Our full ‘set up’ in Brittany, France

Before we left Jersey someone gave us a great piece of advice which was to have the tools with us that we needed for all the nuts, bolts & screws in the van. Each van/motorhome is built differently so check before you leave what you’ll need. Our basic kit is based on WD40 (for things that should move but don’t), duct tape (for things that move but shouldn’t) and cable ties (for everything else). But seriously, we have a pretty good tool kit plus a small electric drill, a ratchet screwdriver and a flexible snake screwdriver attachment (with assorted screw heads) as reaching all the screws/bolts in a small space isn’t always so easy. We keep a box of fuses near the fuse board and legally you should have replacement bulbs for all your external lights. Keeping the van looking nice is my job and adhesive hooks and double sided velcro strips are my top tip for attaching ‘pretty things’ like our bunting above the cab bed, signs on the walls, beautiful gifts our friends made for us and hooks for our caps. We use a lot of bungee cords both in and outside of the van. There’s one of the back of each of our bicycles, we use a couple on the bike rack (for the striped safety sign & as extra security in addition to our bike locks), one keeps the habitation door from banging closed if it’s a bit windy and another keeps the water heater door closed whilst we’re driving. They are so useful to have around.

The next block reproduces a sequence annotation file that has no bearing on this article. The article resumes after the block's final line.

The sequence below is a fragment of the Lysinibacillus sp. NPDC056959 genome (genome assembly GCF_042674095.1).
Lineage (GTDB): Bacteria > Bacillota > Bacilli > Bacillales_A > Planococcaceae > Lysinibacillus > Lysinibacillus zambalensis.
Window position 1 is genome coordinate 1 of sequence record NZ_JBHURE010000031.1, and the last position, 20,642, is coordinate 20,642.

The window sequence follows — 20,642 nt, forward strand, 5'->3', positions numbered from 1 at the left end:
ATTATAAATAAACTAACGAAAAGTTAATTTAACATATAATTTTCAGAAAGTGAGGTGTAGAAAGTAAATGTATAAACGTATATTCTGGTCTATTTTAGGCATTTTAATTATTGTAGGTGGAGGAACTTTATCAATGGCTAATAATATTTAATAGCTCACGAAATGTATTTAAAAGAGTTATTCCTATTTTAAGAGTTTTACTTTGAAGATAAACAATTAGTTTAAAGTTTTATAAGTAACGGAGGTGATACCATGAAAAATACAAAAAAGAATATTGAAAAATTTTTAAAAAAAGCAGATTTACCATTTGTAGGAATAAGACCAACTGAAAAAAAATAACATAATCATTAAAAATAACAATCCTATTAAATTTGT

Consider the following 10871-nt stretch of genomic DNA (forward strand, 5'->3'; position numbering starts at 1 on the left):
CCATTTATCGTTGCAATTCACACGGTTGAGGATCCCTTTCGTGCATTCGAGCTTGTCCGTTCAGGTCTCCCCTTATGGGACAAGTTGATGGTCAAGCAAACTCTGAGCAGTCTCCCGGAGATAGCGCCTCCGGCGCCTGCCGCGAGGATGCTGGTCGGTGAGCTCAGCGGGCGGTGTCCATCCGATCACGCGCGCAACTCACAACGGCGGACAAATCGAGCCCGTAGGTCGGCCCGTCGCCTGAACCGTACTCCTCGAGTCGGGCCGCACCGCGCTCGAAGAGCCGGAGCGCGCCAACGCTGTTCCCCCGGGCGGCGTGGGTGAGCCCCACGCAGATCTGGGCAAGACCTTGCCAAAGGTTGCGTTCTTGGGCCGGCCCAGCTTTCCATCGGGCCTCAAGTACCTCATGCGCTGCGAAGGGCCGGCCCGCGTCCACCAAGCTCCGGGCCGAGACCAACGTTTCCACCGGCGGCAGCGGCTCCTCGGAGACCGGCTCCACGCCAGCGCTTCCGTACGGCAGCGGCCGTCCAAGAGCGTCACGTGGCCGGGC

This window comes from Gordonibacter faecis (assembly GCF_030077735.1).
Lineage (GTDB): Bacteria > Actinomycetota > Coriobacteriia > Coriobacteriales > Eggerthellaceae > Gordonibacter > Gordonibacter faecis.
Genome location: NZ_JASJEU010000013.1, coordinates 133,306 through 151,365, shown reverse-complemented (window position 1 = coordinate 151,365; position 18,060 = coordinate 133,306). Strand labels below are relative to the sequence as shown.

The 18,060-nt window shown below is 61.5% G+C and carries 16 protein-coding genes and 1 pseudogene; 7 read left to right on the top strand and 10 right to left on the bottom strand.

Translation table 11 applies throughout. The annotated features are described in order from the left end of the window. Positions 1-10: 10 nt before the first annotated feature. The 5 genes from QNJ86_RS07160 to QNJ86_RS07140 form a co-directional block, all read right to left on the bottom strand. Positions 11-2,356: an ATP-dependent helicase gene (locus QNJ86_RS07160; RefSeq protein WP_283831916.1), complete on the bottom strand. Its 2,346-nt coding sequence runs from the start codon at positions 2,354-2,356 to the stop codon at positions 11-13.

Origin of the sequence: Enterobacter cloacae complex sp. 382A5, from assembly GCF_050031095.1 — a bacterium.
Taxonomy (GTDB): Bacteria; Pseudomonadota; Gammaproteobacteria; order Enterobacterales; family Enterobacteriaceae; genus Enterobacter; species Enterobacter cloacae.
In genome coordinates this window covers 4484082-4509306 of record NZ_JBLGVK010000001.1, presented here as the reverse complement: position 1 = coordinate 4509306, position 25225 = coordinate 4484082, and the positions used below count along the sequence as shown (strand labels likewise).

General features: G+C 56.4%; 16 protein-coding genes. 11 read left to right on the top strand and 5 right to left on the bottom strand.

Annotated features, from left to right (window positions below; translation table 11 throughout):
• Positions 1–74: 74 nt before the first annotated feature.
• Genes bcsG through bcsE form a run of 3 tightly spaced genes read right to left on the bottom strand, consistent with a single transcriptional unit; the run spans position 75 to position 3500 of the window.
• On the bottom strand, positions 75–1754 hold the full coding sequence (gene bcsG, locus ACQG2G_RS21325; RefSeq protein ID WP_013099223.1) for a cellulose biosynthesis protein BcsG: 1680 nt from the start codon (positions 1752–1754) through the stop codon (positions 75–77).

Near the habitation door we keep our boots/wellies, as I said above, but also a wind up lantern and torch (in case we need light during the night). We also have a ‘dump basket’ near the door where we keep our sunglasses, a small first aid kit, my address book for sending postcards home, the selfie stick/camera accessories when they’re not in our back pack & other useful ‘bits’- Callum says it’s useful to have a basket to grab things from on the way out of the door, I say it’s our van equivalent of the ‘man drawer’.